Controversial Anti-Vaccine Doc 'Vaxxed' Gets Secret Cannes Screening
Cinema Libre already has secured distribution deals for the film in Italy, Germany, Poland and China.
Controversial documentary Vaxxed: From Cover-Up to Catastrophe is getting a secret Cannes screening on May 25.
The film, which sparked outrage on both side of the vaccination debate after it was added to the Tribeca Film Festival lineup in March 2016 only to be ousted days later, is being sold here at the Marche by L.A.-based distribution and sales company Cinema Libre in international territories, where it is doing brisk business.
“We’ve done secret screenings throughout Europe where we don’t announce the location until the day before because there are organized groups of pro-vaccine folks who will mobilize 10-20 people to call the venue that will threaten the venue or get it to change its mind about screening the film,” says Beth Portello, Cinema Libre CFO and vp marketing and publicity.
Cinema Libre will screen the film at Arcade 1 at 3:30 p.m.
Vaxxed became a lightning rod in 2016 when Tribeca selected it to screen. The film is directed by Andrew Wakefield, the U.K. doctor who became the leading voice among the anti-vaccination movement when he wrote a 1998 research paper that found a link between the MMR vaccine (for measles, mumps and rubella) and autism. The study was later discredited by other researchers and, in 2010, was formally retracted by the journal that published it. Vaxxed features recorded phone calls from a CDC whistleblower claiming that the public health institute falsified studies.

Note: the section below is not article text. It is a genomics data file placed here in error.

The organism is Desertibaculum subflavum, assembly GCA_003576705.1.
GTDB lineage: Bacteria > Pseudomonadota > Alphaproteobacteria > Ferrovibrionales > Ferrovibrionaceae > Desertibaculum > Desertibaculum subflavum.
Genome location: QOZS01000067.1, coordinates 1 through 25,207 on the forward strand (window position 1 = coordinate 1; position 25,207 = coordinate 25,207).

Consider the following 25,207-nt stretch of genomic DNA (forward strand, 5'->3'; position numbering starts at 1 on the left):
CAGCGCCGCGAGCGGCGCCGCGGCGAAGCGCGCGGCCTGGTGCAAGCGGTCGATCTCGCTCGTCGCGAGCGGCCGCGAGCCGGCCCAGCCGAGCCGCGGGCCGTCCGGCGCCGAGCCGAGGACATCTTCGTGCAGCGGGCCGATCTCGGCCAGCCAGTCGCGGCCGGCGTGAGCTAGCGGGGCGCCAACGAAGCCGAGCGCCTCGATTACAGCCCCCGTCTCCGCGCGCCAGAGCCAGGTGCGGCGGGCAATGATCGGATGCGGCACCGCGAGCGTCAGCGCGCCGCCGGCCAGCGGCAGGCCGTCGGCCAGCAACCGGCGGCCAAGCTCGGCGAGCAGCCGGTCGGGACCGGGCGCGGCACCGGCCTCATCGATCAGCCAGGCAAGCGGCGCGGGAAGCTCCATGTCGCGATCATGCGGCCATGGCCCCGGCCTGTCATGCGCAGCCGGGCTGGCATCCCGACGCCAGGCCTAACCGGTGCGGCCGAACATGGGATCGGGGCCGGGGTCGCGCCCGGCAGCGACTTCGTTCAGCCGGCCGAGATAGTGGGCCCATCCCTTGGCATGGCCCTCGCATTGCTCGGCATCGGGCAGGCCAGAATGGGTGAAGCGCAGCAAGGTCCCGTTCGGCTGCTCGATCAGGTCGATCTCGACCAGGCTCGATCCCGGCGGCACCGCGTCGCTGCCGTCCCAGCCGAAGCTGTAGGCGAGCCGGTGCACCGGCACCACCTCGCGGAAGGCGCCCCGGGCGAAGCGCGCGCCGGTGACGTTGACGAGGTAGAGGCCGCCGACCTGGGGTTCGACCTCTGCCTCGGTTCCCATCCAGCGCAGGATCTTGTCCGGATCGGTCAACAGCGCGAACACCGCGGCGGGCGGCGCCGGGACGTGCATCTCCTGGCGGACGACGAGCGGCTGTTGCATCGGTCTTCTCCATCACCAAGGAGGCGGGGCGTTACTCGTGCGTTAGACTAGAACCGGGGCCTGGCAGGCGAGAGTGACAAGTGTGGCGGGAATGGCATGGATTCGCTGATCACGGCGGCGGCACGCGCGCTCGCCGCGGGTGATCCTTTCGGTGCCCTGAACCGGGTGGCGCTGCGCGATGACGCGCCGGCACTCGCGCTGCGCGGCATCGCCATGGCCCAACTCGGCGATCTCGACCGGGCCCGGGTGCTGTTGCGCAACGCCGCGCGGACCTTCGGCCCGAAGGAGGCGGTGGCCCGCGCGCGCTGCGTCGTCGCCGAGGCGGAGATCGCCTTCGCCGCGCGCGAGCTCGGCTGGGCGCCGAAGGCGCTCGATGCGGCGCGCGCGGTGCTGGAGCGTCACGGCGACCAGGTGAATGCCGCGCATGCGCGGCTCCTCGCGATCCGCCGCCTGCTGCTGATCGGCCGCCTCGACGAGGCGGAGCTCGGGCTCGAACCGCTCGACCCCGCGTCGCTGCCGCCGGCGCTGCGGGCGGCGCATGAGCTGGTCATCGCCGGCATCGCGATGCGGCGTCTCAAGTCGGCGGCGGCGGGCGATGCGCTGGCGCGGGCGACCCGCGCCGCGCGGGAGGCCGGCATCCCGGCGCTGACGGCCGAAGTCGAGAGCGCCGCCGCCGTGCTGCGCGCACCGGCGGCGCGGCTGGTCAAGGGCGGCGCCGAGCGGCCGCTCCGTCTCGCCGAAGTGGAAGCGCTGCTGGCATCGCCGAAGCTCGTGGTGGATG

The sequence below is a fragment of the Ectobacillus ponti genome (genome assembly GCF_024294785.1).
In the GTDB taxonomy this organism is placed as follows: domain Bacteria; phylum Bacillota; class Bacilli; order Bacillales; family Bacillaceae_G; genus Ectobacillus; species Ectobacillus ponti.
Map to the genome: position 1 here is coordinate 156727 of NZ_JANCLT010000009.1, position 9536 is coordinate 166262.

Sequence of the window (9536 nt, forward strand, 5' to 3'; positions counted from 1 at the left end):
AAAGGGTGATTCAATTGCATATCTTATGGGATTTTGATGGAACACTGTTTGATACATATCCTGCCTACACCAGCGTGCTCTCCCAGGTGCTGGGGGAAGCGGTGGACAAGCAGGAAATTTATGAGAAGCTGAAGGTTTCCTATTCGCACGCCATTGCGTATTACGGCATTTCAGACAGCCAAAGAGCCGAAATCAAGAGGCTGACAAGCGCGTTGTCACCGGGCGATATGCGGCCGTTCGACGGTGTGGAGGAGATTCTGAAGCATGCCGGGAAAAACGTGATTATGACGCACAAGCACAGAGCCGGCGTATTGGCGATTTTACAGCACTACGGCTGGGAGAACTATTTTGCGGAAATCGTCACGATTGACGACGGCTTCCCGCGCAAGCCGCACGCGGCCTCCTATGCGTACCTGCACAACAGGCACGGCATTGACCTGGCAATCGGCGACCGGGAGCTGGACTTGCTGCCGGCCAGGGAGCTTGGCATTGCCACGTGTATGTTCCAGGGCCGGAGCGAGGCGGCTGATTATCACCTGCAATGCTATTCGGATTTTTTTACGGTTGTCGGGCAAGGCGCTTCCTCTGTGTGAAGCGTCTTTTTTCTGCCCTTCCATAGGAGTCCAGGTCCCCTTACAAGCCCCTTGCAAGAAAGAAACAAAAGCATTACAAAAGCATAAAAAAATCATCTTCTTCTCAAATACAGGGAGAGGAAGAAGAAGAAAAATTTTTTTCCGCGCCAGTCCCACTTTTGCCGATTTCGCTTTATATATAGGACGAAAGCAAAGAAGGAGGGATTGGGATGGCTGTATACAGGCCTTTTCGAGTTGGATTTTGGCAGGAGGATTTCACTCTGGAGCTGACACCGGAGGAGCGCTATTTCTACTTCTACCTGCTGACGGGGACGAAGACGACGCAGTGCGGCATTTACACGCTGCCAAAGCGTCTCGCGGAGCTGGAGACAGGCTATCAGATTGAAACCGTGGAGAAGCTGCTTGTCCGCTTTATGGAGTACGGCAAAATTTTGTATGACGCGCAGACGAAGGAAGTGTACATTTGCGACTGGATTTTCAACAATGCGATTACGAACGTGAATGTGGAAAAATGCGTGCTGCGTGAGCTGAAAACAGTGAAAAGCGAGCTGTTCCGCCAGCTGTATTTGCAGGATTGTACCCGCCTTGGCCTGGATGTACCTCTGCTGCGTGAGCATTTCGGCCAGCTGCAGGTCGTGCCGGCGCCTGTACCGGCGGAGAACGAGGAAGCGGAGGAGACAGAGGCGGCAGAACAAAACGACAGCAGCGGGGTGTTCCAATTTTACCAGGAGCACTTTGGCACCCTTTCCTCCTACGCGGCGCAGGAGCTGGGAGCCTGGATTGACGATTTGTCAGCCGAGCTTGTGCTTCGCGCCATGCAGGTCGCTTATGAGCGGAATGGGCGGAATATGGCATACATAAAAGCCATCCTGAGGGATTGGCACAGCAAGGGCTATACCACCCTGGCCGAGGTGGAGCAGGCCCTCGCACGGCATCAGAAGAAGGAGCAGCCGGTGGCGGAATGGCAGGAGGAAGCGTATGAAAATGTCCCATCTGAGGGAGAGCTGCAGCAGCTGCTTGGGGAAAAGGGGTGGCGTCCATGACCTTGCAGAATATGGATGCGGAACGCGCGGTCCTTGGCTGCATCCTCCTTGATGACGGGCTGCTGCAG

The film earned $1.2 million — an impressive sum for an advocacy documentary — after its release in April 2016, becoming Cinema Libre’s highest-grossing film ever by overtaking its previous top earner Outfoxed: Rupert Murdoch's War on Journalism.
Here in Cannes, Cinema Libre already has secured distribution deals for the film in Italy (Wanted), Germany (Busch Media), Poland (TVN) and China (Gaia Studios). Deals are pending in Japan, Holland, Israel, Syria, Mexico and South Africa. Vaxxed also has played theatrically in Ireland, the U.K., Australia and New Zealand.
The success of Vaxxed led the L.A.-based distributor and sales agent to acquire another documentary that questions the safety of vaccinations, Marie-Ange Poyet’s Injecting Aluminum. The French film, which has been dubbed into English, makes the case that the metal used in nearly all of children’s vaccines causes neurological problems and calls into question its use.
“The vaccination debate is as intense in Europe as it is in the U.S.,” Portello adds. “But the idea that there can’t even be a debate is absurd.”
In 2016, Tribeca Film Festival founder Robert De Niro appeared to walk back his decision to pull Vaxxed when he told Today: “I think the movie is something that people should see. There was a backlash that I haven't fully explored and I will. But I didn't want it to start affecting the festival in ways I couldn't see."
A version of this story first appeared in the May 22 Cannes daily issue of The Hollywood Reporter magazine.